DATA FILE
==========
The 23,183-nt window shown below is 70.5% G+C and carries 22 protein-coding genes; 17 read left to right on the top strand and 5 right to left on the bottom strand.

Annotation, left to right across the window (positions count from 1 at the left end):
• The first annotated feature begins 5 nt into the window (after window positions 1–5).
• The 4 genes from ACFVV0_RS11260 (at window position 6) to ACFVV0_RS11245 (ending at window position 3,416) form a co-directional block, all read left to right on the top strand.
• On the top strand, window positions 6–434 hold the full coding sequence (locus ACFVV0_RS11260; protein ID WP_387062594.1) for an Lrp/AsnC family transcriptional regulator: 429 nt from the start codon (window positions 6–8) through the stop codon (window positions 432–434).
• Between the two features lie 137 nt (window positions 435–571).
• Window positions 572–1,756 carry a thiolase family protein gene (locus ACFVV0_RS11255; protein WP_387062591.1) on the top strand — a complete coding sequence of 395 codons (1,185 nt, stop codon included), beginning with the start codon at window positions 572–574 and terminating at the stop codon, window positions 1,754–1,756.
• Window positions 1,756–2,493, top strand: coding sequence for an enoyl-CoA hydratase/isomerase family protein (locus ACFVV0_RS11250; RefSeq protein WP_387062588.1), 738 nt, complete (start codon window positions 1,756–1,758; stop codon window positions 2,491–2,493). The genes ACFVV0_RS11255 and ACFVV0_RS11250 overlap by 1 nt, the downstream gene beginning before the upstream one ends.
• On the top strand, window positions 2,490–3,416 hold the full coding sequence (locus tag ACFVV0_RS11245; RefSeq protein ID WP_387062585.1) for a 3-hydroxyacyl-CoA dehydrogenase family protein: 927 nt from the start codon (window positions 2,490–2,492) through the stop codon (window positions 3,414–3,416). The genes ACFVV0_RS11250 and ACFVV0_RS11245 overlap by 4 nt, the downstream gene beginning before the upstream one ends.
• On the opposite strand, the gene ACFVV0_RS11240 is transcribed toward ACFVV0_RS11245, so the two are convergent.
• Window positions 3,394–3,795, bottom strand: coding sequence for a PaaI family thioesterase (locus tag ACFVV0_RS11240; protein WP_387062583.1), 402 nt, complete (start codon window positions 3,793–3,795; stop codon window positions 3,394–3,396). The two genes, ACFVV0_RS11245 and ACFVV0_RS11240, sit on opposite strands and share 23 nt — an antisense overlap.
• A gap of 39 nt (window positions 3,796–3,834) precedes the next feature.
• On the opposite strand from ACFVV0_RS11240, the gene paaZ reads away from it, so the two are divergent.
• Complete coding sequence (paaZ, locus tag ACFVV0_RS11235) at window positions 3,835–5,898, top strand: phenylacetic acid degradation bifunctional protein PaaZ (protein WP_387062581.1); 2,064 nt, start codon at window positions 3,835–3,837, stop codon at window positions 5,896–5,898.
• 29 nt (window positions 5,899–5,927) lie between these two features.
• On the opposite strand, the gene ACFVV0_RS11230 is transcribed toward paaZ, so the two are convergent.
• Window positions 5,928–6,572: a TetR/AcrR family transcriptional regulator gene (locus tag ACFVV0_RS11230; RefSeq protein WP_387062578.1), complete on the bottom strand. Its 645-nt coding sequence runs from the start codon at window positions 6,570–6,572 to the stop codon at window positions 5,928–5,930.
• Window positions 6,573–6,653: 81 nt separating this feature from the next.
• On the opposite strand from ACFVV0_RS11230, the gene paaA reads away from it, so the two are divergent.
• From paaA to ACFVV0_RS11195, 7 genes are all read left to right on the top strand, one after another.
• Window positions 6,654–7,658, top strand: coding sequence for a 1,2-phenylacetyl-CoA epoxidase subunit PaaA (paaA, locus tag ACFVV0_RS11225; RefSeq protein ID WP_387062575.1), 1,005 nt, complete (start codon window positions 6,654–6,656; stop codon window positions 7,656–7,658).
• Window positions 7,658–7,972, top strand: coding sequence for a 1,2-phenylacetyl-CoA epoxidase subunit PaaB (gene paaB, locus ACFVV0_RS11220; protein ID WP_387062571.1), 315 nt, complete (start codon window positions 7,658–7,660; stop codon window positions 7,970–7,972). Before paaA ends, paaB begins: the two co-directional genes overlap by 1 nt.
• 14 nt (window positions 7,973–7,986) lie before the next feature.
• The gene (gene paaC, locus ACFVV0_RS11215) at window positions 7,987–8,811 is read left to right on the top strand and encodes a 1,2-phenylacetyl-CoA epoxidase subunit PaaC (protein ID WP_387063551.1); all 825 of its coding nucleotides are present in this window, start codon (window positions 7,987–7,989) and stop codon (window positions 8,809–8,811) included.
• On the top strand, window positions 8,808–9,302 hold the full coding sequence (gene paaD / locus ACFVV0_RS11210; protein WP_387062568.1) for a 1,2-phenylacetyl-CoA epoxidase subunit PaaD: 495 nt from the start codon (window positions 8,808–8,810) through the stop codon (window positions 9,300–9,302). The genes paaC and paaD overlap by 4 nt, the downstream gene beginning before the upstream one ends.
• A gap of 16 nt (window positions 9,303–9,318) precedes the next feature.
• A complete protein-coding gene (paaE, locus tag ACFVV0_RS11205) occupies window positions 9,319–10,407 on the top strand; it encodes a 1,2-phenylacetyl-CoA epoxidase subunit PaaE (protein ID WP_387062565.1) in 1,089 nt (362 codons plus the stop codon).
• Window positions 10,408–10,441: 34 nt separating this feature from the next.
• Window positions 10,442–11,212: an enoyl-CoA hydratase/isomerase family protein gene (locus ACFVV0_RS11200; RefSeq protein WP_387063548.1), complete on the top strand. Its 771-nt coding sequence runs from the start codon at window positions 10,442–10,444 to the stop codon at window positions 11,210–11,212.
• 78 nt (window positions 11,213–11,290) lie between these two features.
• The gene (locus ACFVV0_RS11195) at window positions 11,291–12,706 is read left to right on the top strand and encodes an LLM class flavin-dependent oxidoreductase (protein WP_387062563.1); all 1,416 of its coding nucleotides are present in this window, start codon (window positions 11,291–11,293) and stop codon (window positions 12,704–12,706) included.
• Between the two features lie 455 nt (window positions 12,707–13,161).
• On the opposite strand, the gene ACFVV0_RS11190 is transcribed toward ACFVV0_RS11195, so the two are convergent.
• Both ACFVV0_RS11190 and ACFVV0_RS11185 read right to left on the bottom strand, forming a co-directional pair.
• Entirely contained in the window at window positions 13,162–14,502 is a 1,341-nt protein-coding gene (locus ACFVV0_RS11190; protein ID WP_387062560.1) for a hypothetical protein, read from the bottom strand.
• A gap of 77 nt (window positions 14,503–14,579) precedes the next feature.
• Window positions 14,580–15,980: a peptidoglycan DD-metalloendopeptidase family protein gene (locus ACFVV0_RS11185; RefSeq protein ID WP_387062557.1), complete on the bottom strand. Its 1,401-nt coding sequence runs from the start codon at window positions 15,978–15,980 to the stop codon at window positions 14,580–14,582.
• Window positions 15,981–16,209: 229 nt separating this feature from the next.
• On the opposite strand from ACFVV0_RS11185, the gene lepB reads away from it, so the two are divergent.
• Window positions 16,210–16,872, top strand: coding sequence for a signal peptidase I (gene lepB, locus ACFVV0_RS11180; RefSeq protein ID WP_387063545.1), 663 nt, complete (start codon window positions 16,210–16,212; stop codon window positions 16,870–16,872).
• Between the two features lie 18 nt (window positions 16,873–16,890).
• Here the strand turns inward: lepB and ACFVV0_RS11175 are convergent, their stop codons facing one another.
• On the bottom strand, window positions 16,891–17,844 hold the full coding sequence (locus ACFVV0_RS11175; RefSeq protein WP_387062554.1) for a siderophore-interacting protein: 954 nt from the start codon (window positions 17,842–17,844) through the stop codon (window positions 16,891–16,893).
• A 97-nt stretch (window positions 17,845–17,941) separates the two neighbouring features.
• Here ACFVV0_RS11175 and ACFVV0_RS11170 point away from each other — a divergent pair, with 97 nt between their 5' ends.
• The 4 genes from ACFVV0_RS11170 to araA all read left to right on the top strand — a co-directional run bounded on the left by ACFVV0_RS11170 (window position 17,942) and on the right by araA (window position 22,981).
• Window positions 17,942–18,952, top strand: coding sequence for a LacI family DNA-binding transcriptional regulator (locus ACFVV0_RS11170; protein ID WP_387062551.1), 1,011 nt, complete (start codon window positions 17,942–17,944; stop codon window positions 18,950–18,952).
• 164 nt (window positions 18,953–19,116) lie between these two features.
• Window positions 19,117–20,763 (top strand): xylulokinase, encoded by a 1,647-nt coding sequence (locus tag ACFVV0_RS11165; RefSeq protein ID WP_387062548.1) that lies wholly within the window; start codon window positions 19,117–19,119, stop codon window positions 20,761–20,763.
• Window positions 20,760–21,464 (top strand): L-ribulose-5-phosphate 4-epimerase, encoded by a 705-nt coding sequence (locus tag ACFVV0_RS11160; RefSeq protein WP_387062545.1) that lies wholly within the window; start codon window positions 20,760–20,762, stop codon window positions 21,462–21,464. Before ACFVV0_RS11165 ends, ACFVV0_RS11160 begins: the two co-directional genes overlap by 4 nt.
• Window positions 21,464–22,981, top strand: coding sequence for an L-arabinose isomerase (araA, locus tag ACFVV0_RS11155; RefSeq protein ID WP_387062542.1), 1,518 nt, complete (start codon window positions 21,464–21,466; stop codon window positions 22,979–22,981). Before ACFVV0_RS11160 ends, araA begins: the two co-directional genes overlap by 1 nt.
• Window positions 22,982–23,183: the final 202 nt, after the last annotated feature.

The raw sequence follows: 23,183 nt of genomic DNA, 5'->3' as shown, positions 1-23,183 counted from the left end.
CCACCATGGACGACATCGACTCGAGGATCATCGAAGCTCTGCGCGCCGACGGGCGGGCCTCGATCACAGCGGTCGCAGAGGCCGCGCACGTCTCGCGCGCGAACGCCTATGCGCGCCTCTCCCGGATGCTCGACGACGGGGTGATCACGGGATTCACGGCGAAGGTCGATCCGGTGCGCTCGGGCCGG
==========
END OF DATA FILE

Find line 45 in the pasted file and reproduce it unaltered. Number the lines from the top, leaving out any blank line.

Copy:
• Here ACFVV0_RS11175 and ACFVV0_RS11170 point away from each other — a divergent pair, with 97 nt between their 5' ends.